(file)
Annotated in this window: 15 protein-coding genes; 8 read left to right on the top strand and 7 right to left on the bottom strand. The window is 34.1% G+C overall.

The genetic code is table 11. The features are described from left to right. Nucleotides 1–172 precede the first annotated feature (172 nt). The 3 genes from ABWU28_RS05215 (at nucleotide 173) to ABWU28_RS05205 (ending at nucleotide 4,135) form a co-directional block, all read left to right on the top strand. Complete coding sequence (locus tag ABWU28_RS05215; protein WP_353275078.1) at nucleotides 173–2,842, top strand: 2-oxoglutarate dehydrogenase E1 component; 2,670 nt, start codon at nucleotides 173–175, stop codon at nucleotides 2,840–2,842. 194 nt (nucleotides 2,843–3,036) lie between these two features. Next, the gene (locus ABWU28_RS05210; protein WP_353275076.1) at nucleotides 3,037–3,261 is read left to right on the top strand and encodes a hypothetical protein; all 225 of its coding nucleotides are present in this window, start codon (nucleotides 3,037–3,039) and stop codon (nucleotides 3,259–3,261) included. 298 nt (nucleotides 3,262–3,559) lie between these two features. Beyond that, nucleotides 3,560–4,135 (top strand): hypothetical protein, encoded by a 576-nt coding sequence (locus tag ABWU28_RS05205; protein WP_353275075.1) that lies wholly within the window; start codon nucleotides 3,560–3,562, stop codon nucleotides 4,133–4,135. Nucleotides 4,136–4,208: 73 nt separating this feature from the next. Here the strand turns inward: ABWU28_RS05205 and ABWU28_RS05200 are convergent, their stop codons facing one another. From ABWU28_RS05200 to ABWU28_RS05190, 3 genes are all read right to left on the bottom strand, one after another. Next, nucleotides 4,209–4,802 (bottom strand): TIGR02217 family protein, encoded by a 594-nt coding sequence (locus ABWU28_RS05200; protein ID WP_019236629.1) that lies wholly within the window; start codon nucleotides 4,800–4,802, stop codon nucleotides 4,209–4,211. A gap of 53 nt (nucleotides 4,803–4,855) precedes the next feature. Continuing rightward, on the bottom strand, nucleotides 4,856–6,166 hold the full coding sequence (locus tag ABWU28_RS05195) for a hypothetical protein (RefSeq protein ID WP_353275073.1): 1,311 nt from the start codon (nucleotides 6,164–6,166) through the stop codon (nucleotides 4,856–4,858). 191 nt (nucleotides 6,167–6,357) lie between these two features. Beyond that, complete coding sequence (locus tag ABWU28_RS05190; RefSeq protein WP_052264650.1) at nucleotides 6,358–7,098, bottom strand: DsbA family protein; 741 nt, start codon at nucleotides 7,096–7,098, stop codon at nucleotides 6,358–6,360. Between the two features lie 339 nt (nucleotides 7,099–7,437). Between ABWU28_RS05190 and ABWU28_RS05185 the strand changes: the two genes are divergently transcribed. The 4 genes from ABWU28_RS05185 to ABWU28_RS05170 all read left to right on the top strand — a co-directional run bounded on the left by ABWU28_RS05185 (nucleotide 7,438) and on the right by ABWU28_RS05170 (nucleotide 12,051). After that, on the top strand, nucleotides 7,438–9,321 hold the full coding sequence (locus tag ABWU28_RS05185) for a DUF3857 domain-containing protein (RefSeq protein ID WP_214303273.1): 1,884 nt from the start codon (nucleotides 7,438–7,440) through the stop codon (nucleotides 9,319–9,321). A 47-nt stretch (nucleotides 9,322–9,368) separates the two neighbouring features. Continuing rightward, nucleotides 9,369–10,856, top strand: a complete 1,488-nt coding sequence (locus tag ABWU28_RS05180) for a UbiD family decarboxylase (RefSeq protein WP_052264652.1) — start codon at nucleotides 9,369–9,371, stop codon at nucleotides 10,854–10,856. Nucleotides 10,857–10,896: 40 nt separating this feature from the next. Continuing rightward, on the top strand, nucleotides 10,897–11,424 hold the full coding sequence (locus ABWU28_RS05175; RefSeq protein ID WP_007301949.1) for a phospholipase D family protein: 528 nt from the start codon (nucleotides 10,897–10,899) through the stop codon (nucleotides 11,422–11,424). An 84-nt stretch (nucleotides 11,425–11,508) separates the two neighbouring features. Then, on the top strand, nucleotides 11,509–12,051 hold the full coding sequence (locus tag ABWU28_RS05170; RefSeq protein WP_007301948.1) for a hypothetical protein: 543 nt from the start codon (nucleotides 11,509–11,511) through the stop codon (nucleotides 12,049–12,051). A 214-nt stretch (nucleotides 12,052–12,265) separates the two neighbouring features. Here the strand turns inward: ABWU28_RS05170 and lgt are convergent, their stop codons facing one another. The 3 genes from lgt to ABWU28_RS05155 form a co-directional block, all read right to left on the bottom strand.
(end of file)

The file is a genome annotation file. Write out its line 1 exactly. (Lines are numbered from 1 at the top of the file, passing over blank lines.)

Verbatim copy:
Annotated in this window: 15 protein-coding genes; 8 read left to right on the top strand and 7 right to left on the bottom strand. The window is 34.1% G+C overall.